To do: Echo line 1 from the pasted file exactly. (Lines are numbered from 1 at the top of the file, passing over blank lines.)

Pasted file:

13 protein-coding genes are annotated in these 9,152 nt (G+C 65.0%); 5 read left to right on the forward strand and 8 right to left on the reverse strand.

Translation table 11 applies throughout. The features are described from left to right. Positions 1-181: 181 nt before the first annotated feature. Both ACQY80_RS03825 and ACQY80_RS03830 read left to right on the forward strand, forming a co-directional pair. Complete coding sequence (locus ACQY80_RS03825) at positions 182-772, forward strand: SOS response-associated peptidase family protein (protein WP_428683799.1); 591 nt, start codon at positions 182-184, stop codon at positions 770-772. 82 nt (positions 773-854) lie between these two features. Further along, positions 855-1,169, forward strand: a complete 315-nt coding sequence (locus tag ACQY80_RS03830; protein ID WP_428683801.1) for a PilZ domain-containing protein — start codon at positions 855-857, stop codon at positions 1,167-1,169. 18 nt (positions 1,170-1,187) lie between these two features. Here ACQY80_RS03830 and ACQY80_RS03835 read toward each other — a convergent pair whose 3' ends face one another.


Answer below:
13 protein-coding genes are annotated in these 9,152 nt (G+C 65.0%); 5 read left to right on the forward strand and 8 right to left on the reverse strand.